When the coronavirus pandemic began, companies started running ads to assure us that they cared. YouTube compilations spliced together messages from Budweiser, Uber, and Walmart promising that we were all in these uncertain times together, and it was downright heroic to pay your Verizon bill.
After the murder of George Floyd prompted nationwide anti-racist protests, Instagram again filled with messages from brands. These posts and stories featured somber but stylish graphic design, with platitudes about peace and justice written in millennial-friendly serif fonts.
That kind of post is so ubiquitous that it has been parodied in a spot-on meme circulating Twitter on Monday that skewers such corporate-speak. “We at [Brand] are committed to fighting injustice by posting images to Twitter that express our commitment to injustice,” it reads. “To that end, we offer this solemn white-on-black .jpeg that expresses vague solidarity with the Black community, but will quietly elide the specifics of what is wrong, what needs to change, or in what ways we will do anything about it.”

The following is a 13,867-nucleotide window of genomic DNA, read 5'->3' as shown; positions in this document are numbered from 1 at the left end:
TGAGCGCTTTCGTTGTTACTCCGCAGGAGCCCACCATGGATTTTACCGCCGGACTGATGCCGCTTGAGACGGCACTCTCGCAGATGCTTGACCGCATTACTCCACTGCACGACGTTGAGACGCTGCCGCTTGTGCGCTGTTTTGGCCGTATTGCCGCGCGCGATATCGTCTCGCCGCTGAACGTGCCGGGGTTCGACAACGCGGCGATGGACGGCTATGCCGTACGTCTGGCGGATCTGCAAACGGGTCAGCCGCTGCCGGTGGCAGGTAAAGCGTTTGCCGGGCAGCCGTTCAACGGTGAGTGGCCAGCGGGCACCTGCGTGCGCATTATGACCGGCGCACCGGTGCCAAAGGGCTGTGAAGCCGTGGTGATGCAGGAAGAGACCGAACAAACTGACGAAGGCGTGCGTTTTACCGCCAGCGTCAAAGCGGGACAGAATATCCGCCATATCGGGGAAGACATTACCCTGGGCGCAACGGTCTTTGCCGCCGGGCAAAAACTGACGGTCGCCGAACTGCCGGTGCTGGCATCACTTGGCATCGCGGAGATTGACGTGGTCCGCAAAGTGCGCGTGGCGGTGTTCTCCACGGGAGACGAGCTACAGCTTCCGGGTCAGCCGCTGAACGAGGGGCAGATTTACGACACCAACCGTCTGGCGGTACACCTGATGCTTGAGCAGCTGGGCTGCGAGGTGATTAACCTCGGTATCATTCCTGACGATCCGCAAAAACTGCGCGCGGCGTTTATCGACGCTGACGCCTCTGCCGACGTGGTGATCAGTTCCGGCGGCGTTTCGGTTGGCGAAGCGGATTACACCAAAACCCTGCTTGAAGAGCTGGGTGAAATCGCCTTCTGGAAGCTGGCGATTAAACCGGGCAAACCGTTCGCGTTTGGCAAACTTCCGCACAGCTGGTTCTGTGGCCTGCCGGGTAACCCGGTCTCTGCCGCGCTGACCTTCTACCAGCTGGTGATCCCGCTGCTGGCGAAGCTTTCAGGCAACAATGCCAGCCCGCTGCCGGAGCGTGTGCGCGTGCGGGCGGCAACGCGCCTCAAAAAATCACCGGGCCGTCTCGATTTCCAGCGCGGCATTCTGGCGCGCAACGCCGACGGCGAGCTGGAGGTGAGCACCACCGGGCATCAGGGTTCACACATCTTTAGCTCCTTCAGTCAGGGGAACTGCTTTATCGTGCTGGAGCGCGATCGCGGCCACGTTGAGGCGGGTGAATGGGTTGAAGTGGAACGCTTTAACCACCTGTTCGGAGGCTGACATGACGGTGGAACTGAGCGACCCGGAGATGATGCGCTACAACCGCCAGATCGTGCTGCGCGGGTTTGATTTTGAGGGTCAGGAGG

“The inequitable and brutal treatment of Black people must stop,” Shopbop, owned by Amazon, posted. “Shopbop stands in solidarity with the Black community—our employees, our customers, and our partners—in the fight against systemic racism and injustice.” No information was provided on how Shopbop plans to implement such a vague pledge.
The retailer’s message was written in white font over a black background. Using a very similar layout, L’Oréal Paris issued a statement that read, “Speaking Out is Worth It.” (The brand will also donate $150,000 to the NAACP”)